Jovial characters are fun-loving, and susceptible to Entertainment, if the form offered is agreeable to them. 

Acquisitive characters are driven to obtain things, either material, such as money and goods, or intangible, such as knowledge or power.  They are susceptible to Gifts and Bribes of appropriate things.

These temperaments aren't necessarily mutually exclusive, so it's theoretically possible to have more than one apply to the same character, e.g. someone who is both Passionate and Vain, or Reserved and Acquisitive, but that's probably more complexity than the game really needs.  I wouldn't recommend using more than one per character except possibly for very important (non-random) NPCs.

Over/under adjustments, such as for the Reserved and Passionate temperaments and the Flatter interaction, are applied after any static adjustments, including Charisma and interaction bonuses or penalties. If both the interaction and the temperament specify an over/under adjustment, then both are applied simultaneously (again, after static adjustments.)  Thus, an Emotional Appeal used on a Reserved character cancels out, while Flattering a Passionate character results in stacking bonuses or penalties.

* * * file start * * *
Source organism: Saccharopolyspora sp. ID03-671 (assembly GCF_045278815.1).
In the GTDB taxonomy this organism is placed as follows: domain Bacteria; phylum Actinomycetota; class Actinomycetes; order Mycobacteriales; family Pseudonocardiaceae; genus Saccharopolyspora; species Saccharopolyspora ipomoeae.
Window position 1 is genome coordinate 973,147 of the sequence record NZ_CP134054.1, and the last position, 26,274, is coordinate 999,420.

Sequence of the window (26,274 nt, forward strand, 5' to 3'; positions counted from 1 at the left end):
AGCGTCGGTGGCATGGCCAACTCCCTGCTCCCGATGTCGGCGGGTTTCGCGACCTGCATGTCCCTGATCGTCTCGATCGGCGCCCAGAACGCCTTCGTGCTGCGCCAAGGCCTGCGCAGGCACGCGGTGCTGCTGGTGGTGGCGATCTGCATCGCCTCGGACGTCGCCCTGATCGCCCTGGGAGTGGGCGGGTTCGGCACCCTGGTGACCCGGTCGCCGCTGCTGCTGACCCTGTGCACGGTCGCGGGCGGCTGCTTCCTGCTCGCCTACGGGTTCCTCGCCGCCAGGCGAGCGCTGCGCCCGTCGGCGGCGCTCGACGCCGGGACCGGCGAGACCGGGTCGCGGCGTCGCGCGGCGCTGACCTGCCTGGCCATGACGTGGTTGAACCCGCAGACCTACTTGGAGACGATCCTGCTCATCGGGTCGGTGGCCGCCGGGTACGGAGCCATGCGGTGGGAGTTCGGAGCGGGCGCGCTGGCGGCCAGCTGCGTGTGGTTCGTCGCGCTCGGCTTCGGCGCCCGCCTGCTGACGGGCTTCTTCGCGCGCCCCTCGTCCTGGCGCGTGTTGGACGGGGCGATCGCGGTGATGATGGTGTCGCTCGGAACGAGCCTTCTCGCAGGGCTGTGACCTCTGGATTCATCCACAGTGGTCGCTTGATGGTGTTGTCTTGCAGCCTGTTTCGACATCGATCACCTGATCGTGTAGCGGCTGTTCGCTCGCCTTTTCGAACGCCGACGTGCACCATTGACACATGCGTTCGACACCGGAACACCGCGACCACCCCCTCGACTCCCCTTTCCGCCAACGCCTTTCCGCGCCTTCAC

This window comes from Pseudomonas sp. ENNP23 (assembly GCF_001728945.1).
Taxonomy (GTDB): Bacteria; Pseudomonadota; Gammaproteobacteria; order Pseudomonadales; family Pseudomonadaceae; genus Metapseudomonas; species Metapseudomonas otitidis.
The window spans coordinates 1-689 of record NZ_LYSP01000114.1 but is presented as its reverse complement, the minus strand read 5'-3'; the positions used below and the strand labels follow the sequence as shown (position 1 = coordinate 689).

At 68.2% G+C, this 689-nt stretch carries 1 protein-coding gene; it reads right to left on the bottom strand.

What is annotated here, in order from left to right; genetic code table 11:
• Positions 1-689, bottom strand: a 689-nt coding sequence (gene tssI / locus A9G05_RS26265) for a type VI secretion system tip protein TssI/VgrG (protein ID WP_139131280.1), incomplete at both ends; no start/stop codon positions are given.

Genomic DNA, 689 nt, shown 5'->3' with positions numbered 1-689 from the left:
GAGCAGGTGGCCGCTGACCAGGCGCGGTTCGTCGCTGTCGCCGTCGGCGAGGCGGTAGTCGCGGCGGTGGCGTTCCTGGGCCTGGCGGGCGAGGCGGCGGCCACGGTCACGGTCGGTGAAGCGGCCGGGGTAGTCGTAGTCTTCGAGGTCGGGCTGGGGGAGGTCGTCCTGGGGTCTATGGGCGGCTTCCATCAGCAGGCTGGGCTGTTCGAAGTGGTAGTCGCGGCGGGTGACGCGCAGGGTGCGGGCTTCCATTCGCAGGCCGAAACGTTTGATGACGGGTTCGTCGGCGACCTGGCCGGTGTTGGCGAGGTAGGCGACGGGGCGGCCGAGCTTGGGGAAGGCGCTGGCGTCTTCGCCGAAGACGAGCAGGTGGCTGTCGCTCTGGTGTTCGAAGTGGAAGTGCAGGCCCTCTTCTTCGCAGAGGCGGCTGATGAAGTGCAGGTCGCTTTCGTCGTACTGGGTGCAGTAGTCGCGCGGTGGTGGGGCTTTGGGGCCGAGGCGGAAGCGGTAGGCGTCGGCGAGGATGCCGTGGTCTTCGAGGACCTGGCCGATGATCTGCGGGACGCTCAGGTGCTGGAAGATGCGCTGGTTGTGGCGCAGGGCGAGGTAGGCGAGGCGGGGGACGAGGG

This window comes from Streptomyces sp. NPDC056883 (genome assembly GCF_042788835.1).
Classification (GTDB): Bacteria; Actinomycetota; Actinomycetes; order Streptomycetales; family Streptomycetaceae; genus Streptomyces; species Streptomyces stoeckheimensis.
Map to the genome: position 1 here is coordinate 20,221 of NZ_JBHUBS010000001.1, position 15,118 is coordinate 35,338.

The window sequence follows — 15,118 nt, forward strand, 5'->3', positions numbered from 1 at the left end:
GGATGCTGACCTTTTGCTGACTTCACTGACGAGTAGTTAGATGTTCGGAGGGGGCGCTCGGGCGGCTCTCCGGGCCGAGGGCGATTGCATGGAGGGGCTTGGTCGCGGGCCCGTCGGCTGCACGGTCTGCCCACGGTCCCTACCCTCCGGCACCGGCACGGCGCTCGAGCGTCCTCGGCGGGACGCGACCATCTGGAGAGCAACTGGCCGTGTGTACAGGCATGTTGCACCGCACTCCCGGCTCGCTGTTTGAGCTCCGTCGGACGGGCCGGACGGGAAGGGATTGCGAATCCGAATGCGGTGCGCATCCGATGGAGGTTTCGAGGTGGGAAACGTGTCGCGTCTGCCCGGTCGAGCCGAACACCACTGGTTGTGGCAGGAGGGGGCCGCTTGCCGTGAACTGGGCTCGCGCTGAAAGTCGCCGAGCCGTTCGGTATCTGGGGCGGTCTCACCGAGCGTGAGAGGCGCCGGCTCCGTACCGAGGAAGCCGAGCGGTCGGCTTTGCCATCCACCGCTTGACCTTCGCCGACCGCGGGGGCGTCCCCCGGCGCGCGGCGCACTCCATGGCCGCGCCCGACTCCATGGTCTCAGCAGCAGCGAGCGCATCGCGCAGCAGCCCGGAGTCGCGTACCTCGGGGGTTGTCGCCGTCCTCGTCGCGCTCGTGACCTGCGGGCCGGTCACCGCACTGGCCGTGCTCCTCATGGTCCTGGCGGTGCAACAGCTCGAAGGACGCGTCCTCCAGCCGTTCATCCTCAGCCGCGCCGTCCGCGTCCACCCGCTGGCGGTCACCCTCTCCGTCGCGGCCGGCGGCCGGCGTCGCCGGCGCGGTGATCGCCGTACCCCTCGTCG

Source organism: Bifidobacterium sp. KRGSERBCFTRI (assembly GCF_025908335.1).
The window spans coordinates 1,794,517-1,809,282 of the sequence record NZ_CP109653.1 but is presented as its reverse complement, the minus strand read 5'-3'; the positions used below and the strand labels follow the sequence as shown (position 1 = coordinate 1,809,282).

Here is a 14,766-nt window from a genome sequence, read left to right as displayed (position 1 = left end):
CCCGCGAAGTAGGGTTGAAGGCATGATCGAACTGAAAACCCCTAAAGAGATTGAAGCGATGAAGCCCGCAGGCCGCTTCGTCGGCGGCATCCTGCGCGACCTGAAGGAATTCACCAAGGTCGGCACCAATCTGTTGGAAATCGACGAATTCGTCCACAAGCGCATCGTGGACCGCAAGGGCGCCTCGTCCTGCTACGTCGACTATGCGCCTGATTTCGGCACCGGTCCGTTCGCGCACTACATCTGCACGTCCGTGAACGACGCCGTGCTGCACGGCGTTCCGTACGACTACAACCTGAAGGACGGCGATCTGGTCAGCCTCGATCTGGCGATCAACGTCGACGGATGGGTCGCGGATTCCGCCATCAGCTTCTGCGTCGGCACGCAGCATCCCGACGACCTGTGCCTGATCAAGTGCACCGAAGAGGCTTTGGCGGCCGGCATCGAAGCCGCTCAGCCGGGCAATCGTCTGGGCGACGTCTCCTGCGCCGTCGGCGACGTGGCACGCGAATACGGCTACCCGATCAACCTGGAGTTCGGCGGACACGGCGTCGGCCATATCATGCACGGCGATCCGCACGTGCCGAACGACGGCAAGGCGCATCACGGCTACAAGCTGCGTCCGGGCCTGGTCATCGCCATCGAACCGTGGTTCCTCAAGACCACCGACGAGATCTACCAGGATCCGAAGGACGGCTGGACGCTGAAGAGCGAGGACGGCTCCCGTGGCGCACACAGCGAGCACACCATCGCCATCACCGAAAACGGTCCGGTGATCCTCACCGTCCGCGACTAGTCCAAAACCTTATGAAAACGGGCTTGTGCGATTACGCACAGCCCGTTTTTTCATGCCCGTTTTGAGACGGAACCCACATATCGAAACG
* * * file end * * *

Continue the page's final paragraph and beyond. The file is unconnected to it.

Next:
For example, a player character with Charisma 16 seeks to gain the cooperation of a Passionate NPC.  The speaker, not knowing the NPC's temperament, chooses ordinary conversation as the mode of interaction.  The reaction is rolled, adding +1 for the speaker's Charisma.  Thus, the threshold for the over/under adjustment for the Passionate temperament is 6 instead of 7.  If the speaker had offered an appropriate gift, it would have been 5. 

Sunday, November 16, 2014

Oracular dice and the 1-hp orc

Well, here I am back at the ol' Flagon after another unscheduled anxiety and panic disorder-induced hiatus.  Nothing earth-shattering for my first post of November; just some musings on that tired old topic of what hit points mean.

A while back, there was a debate concerning orcs with 1 hit point, and how supposedly no orc warrior should have low hit points, because natural selection will favor the big, tough, 8-hp orcs.  I disagreed, for reasons that I couldn't really articulate, and so I held my silence on the matter, but now...